How To Found A Colony On Mars: Alessandro Angione

Scientists, philosophers and poets have long imagined life in the stars. Thanks to six Italian students, we're one step closer to making that a reality.

Human life on Mars will be possible soon. Photo: Nicolas Lobos on Unsplash.

From Lucian of Samosata to Ludovico Ariosto, scientists, philosophers, and poets have long imagined life in the sky. Now, we are one step closer to making that fantasy a reality. And, surprisingly, it’s thanks to a team of six Italian students.

The group, calling themselves the Archimars, have written a cutting-edge dissertation on the possibility of a village on the Red Planet. They’re calling it Hive Mars, thanks to its distinctive, modular arrangement. It looks like a new Italian space renaissance may have just begun.

We sat down to ask some questions to one of the masterminds behind the project, Alessandro Angione, a recent graduate in Civil Engineering and Architecture at the Polytechnic University of Bari. Alessandro, together with five other students, used their dissertation — mixing architecture and space engineering — to zero in on the possibilities of life on Mars. And, as the first dissertation in Italy about a ground-breaking topic like architecture in space, it’s received a lot of attention.

Let’s find out more with one of the Archimars. Next stop: 2066.

How did the idea come about?

First of all, I would like to thank the whole team for all of their excellent work. The guidance of professors Giuseppe Fallacara and Vittorio Netti, for example, was pivotal for the project. I am grateful for having worked with my colleagues, Federica Buono, Ivana Fuscello, Isabella Paradiso, Mirha Vlahovljak and Hana Zečević, too.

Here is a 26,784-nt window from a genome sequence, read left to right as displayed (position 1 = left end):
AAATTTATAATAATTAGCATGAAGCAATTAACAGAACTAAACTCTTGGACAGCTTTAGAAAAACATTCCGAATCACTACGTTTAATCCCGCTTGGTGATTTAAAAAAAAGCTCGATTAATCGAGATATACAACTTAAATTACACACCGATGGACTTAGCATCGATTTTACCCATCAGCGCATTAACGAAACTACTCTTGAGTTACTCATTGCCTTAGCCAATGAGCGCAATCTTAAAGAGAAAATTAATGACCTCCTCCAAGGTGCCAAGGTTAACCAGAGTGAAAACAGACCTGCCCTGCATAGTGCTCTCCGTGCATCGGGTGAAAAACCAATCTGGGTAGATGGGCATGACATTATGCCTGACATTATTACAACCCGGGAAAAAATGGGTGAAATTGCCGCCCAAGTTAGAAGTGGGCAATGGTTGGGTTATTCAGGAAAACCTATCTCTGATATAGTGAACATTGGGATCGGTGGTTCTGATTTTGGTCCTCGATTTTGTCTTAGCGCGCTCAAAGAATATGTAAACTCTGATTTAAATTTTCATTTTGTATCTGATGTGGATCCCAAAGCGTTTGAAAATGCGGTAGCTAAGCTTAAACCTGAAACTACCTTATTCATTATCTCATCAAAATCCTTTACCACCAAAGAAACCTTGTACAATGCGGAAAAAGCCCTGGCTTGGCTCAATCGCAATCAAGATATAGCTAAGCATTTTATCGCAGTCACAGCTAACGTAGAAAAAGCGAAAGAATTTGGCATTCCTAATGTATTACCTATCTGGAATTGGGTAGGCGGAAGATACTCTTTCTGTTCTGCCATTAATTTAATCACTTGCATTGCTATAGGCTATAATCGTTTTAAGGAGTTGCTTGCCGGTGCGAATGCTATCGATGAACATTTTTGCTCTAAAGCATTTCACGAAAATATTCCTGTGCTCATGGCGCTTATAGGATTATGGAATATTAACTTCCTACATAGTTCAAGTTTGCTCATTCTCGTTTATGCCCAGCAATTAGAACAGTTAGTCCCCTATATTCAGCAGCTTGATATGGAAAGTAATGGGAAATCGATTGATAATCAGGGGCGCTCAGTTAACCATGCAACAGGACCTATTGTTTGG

Also, I don’t want to forget the backing of the SICSA (Sasakawa International Center for Space Architecture) in Houston. Without their help, it wouldn’t have been possible for Hive Mars to have become a reality.

Coming back to your question, the idea came after a meeting with our teachers. The space architect Vittorio Netti and our professor Giuseppe Fallacara threw down the gauntlet, asking whether it would be possible to set a proper human village on the surface of Mars. We couldn’t resist the challenge. Eventually, we came up with a project that would build a settlement in Hellas Planitia, a crater on Mars. 

How did you choose Hellas Planitia as the site of the settlement?

Hellas Planitia is in the southern hemisphere of the planet. It’s the best option because it has some pretty unique features.

Most notably, it’s a crater about 7,000 meters deep. That means that not only does it provide cover from radiation and storms, but it also has a supply of water and ice from underground — which is obviously the bread and butter for every village, even on Mars. 

How does your project work? 

We drew a comprehensive roadmap, planning two main steps. The first move is to pack rovers and landers on the shuttle Big Falcon Rocket in 2030After landing on Mars, these machines would pioneer the crater’s surface, establishing the village and exploring the area.

Each of these eight robots will play a role in ‘terraforming’ Mars. That means flattening the surface and carting away materials, from processing martian regolith (that’s the rocks and material that covers the planet’s surface) to putting structures in place.